New answers tagged

2

When roping up for the glacier there are two options available: The standard dynamic mountaineering rope. Static auxiliary ropes, e.g. rad line (which are sold for glacier use as well) There is an article in the German magazine bergundsteigen that compares both types of ropes. That concludes having a static element is not necessarily a problem as dynamic ...


1

You're using a climbing rope, which is a dynamic rope, intentionally designed to be stretchy. (It's different from a static line.) So these properties are built into the rope already. As in any climbing belay, the amount of stretch in the rope is a compromise. Too much stretch increases the chances that the person falling will fall too far and hit something.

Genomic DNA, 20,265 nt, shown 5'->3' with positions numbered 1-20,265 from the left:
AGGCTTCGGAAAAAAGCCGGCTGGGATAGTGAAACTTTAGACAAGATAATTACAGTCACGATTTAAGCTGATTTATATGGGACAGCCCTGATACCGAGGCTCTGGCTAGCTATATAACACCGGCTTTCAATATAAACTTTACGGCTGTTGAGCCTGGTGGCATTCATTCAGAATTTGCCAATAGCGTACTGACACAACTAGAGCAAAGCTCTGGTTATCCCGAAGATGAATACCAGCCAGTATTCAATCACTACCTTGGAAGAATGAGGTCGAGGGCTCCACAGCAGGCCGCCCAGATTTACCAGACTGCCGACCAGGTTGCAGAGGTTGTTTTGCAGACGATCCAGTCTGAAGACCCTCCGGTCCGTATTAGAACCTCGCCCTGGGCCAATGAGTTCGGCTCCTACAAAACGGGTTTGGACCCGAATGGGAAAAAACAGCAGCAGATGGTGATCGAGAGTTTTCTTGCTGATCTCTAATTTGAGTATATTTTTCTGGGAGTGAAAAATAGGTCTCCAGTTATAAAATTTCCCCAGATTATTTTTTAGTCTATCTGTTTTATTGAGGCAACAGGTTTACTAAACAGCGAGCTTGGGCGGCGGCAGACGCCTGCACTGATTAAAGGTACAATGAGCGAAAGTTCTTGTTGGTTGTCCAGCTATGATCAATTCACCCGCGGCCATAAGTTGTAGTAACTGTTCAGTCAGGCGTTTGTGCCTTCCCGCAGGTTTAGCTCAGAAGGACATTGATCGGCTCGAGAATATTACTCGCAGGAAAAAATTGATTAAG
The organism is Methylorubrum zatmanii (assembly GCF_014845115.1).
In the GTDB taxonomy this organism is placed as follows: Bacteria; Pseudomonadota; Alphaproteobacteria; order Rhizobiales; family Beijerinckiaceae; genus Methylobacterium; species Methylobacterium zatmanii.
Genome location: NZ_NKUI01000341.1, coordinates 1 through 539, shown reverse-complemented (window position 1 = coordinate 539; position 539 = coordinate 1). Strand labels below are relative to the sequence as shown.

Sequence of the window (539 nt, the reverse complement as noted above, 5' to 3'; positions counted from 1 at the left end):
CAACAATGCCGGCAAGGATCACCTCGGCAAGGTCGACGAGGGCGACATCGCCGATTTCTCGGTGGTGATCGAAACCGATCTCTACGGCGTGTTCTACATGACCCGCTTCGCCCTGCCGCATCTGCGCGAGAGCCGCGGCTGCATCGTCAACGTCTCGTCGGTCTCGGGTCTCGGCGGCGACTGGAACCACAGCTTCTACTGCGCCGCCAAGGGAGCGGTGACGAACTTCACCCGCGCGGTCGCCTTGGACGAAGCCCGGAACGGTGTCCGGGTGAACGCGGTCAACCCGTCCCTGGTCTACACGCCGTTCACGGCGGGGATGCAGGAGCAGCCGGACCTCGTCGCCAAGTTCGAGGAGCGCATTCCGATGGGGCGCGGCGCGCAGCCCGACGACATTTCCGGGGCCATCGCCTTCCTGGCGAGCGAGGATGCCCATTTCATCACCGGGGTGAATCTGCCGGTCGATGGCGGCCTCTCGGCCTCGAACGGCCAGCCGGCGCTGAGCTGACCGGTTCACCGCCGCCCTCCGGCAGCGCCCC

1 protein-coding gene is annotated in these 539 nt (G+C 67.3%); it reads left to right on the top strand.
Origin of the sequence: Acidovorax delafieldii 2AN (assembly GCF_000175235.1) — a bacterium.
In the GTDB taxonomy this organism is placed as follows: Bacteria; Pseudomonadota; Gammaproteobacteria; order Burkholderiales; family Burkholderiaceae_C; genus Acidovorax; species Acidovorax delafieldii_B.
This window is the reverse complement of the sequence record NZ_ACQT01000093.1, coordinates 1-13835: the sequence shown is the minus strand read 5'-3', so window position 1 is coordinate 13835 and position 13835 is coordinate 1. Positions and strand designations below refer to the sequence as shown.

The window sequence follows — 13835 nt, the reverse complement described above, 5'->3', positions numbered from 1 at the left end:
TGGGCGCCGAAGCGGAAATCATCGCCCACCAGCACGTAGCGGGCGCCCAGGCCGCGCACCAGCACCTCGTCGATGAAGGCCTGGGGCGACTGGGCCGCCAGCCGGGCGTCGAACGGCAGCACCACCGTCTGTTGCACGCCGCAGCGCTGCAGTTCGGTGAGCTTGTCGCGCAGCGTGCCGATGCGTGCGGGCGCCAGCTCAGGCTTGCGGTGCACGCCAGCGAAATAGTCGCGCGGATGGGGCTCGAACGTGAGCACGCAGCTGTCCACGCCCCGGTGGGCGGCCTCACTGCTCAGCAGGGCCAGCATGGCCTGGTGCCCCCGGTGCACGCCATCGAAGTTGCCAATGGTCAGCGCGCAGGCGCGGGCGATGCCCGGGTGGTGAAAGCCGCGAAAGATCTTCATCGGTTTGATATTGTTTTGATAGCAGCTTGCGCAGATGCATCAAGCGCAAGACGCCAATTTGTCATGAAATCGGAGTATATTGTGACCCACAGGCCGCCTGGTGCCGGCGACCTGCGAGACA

2

No. Energy absorbers are used when attached to a fixed point, which you won't have access to on a rope team. Additionally, the weight added to your base weight would further make this a bad pick to bring.


1

The Trango is a basecamping tent- large, heavy (twice the weight of the AC), it focuses on having lots of space inside to hang out in, to cook in. It's got lots of tie outs, you spend a bunch of time setting it up nicely. You'll want the Trango if you're getting to altitude then peakbagging. The AC is the light, summit push tent. It isn't as warm, but it's ...


Top 50 recent answers are included